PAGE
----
Moving to a smaller house is not uncommon, and if it happens, it is for legitimate reasons. These reasons make sense from multiple angles, and they are mostly related to finance, responsibility or desire for a new lifestyle. Take for example, the ‘house’ situation the Benson family is in. The couple have all the reasons to retire, and they are preparing to downsize from their colonial style spacious five-bedroom house in a two-acre lot to a smaller unit. The kids have moved out into their own dwellings. Their older daughter works for the post office in another city and is well-adjusted to her new neighborhood. Their son just graduated from university and wants to move-in with his colleague from his new company. Mrs. Benson has no intention of spending on utility and cleaning for the rooms that are empty. Besides, due to a hip surgery and the lengthy time it took to recover, she has very little energy left. The injury has kept her from climbing the upstairs. She is now all set to make the move with the help of local real estate agents and looking forward to moving to a one-story two bedroom house with a small yard and minimal maintenance cost just enough to keep the two alive.
Just like the Bensons, more baby boomers and those nearing retirement age want to move into a smaller house, maybe a condominium where every maintenance is taken care of. Most of them are under no pressure to sell their house that has been paid off a decade ago. Perhaps they are willing to make their next move immediately and wait for the seller’s market to arrive. Their house shows well and maintained well, so getting a good price when the market condition is favorable is not impossible.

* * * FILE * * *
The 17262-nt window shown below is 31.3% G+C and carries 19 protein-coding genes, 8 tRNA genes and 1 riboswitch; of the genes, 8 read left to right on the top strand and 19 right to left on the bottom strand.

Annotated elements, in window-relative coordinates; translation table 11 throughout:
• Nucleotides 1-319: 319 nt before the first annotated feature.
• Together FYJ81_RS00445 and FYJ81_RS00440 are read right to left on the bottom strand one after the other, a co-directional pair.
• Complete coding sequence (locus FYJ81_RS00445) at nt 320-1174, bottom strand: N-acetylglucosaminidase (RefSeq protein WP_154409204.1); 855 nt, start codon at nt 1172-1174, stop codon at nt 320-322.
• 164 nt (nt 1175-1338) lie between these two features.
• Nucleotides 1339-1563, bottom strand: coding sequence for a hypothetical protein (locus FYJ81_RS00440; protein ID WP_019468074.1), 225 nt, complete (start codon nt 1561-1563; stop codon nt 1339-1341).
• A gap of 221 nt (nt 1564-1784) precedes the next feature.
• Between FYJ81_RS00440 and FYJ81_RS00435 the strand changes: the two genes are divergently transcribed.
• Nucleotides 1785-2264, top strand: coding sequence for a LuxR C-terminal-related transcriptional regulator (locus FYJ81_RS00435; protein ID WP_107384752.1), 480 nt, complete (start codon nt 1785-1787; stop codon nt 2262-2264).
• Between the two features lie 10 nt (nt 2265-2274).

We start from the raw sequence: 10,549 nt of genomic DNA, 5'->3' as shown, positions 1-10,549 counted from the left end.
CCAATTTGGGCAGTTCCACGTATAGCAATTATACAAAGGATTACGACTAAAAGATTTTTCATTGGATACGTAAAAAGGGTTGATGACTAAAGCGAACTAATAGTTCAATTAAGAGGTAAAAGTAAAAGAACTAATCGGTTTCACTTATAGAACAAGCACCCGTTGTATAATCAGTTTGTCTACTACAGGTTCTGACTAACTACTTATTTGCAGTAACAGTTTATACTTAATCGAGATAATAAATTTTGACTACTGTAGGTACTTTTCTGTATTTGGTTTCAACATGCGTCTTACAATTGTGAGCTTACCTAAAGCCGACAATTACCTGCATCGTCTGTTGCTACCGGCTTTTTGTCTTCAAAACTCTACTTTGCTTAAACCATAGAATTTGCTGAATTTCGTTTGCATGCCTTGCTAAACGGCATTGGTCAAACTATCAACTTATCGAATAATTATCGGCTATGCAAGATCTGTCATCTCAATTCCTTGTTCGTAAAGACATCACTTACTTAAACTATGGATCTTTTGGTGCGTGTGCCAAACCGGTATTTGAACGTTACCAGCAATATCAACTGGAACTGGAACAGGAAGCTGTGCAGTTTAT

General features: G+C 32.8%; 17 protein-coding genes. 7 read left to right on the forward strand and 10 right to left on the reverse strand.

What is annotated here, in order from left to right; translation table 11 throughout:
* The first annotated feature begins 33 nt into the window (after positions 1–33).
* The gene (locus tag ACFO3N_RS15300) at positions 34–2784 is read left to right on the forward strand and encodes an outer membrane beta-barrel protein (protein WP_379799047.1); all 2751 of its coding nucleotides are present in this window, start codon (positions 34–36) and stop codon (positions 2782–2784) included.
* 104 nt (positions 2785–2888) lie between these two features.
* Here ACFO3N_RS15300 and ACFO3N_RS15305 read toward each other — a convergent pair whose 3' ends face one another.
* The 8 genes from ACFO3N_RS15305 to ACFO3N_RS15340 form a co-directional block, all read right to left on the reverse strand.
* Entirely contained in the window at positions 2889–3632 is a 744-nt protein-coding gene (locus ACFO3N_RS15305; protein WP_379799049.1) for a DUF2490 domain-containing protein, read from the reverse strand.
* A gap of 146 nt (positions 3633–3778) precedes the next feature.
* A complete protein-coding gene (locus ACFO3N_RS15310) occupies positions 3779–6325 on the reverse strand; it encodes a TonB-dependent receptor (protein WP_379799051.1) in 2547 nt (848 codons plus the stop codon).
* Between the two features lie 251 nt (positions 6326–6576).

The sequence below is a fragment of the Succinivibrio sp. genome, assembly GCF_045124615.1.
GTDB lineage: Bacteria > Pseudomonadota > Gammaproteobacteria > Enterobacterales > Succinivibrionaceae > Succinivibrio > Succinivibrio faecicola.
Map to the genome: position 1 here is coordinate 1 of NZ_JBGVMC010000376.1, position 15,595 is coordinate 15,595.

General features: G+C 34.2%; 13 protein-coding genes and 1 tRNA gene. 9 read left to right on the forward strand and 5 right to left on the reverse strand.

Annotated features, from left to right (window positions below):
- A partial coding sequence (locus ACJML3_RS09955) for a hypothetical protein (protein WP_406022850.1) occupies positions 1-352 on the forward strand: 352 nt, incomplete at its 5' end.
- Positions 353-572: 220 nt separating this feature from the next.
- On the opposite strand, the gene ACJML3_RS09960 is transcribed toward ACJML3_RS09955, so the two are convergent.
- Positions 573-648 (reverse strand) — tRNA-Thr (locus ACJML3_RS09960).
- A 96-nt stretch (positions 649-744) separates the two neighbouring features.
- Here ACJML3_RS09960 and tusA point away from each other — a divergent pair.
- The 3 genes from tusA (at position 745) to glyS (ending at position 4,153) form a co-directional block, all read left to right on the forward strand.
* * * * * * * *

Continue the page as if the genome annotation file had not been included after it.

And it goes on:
Do these people have selling problems? They might, only if they overpriced the house. Most retirement aged homeowners tend to list their houses at a higher price hoping to get the most out of their investment. Sometimes, this won’t work in their favor. So, unless they price accordingly, or wait several months, even re-evaluate their asking price, their house won’t sell. In essence, whether there is motivation to sell the house or not, pricing the house realistically will lead to quick sale in any market.
The retiring reason for many seniors is very similar to Bensons’ situation. Most of them want to move to a smaller house where they can get by with less income and have more time on hand. Additionally, they look forward to the comfort of less responsibility and change in the scene. They are eager to move out in exchange for a new life. Trading down to a smaller house is not a bad idea, when income is limited and most members of the household have moved out. Still this may sound as a failure to some people who have had their life in their big house for decades. Nevertheless, how they decide to spend the rest of their lives is up to them.